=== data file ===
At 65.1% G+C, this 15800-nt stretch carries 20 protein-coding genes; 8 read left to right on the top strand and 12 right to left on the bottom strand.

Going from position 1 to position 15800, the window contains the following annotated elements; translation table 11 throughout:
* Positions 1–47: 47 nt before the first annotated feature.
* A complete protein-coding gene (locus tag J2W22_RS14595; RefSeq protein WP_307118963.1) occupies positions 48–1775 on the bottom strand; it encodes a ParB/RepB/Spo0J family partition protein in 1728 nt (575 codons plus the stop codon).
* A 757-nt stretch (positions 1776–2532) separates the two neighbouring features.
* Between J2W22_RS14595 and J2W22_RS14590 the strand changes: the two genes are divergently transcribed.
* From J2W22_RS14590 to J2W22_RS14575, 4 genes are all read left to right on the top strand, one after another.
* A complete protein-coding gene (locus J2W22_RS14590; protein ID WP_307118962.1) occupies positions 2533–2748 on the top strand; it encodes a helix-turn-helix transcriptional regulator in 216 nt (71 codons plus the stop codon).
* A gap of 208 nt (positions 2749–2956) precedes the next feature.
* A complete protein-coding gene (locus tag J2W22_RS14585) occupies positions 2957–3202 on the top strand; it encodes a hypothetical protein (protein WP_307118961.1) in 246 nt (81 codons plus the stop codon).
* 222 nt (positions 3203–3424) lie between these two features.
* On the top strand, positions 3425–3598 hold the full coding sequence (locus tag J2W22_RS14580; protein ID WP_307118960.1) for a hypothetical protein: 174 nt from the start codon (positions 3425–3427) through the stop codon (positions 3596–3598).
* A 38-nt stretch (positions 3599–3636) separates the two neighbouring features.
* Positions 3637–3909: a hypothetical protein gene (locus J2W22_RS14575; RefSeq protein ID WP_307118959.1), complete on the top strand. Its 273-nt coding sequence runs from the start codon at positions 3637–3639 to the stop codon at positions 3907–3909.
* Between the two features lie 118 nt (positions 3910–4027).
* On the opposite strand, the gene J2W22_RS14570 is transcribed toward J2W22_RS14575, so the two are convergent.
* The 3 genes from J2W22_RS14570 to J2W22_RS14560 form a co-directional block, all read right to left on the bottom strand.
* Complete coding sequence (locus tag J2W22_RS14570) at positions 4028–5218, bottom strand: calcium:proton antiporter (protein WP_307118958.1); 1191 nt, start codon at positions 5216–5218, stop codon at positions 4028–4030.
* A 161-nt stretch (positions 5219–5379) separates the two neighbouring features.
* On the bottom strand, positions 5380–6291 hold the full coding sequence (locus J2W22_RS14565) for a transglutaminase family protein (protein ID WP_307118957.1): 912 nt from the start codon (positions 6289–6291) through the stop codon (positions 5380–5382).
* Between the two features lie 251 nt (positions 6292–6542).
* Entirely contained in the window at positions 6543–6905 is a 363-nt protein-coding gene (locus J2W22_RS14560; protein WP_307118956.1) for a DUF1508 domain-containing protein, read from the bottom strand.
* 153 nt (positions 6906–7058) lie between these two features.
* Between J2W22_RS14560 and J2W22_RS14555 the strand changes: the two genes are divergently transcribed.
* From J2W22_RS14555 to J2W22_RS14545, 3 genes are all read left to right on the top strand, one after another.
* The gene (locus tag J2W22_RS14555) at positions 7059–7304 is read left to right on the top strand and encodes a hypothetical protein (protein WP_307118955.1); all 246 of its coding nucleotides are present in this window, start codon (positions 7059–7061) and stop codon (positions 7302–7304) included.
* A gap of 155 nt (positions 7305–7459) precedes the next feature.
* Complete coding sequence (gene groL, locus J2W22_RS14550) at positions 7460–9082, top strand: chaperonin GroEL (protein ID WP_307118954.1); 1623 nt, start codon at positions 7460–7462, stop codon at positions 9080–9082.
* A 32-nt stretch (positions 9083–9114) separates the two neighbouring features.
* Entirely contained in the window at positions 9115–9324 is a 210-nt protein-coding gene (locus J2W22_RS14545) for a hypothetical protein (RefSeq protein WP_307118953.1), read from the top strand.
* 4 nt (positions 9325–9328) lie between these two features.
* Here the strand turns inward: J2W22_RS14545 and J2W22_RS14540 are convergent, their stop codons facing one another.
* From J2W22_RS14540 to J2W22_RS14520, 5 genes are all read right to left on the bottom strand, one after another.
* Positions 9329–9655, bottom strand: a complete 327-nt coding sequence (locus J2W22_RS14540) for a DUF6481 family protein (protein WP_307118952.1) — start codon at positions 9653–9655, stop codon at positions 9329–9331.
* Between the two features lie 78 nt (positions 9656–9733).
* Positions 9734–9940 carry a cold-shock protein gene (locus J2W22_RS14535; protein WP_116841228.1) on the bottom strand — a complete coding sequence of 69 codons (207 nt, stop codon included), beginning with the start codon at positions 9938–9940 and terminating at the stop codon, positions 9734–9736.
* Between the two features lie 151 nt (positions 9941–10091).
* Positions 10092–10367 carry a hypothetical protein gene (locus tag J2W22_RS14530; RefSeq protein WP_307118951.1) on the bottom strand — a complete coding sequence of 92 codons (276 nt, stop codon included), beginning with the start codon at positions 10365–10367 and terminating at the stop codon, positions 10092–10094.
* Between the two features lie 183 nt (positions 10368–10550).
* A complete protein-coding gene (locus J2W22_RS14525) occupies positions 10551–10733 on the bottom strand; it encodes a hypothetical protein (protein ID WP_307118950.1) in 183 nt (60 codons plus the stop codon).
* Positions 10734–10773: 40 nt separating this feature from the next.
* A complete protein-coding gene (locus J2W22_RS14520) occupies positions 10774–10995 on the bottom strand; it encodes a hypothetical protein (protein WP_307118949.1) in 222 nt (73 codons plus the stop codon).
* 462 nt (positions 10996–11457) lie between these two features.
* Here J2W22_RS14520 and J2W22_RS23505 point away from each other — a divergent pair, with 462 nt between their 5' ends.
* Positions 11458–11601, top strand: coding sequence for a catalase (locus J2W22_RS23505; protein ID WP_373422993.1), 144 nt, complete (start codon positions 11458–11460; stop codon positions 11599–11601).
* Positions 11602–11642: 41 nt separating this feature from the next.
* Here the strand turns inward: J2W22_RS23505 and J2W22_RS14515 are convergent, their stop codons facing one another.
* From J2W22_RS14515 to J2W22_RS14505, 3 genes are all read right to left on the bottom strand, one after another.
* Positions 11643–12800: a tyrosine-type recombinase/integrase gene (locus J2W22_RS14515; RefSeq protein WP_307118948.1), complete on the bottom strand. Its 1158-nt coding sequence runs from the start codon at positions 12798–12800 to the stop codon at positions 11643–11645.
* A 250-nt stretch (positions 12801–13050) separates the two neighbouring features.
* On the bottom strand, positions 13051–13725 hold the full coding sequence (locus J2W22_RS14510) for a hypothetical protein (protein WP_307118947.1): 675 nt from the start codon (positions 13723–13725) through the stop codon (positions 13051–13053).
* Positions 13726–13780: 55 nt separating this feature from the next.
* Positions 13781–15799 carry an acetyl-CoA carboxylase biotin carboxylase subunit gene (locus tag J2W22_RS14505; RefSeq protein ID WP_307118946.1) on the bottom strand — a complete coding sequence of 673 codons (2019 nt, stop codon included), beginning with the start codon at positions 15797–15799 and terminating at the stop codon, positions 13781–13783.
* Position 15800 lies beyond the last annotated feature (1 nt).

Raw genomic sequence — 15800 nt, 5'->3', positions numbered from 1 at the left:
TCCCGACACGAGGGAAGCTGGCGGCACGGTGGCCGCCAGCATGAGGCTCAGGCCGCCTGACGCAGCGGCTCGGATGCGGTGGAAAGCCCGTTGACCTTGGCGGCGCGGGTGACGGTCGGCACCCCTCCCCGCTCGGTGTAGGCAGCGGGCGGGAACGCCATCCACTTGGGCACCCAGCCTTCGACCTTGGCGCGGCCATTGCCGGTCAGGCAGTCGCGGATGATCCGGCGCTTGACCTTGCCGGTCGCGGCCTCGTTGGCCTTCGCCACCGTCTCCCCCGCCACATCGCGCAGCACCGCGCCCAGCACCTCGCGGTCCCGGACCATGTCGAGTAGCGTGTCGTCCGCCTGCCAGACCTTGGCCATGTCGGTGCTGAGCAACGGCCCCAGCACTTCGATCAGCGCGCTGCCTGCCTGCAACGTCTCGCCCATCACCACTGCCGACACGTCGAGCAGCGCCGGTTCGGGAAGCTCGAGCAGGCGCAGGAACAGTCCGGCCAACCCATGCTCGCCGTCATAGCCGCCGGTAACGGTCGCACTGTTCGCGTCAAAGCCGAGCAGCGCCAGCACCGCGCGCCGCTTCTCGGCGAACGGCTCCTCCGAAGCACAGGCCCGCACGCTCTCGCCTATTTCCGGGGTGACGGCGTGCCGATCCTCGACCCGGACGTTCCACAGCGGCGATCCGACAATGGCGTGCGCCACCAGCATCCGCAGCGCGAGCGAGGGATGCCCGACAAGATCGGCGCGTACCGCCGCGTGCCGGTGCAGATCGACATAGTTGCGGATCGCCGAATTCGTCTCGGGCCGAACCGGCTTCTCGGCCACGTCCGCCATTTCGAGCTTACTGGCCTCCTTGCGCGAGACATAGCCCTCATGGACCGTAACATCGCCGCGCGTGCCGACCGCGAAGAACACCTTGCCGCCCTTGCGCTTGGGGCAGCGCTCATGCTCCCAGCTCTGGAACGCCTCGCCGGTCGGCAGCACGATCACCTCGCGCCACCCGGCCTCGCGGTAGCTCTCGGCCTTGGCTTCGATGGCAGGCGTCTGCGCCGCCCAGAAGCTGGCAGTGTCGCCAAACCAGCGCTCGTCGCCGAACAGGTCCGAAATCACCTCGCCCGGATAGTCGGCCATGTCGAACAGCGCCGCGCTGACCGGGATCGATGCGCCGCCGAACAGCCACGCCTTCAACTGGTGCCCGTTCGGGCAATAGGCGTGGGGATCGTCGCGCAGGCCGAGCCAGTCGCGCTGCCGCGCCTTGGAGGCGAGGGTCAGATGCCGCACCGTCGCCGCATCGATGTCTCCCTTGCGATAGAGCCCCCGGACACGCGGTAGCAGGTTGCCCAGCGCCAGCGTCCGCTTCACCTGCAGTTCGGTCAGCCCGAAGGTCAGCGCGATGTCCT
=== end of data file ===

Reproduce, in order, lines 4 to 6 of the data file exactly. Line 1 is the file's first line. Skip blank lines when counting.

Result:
* A complete protein-coding gene (locus tag J2W22_RS14595; RefSeq protein WP_307118963.1) occupies positions 48–1775 on the bottom strand; it encodes a ParB/RepB/Spo0J family partition protein in 1728 nt (575 codons plus the stop codon).
* A 757-nt stretch (positions 1776–2532) separates the two neighbouring features.
* Between J2W22_RS14595 and J2W22_RS14590 the strand changes: the two genes are divergently transcribed.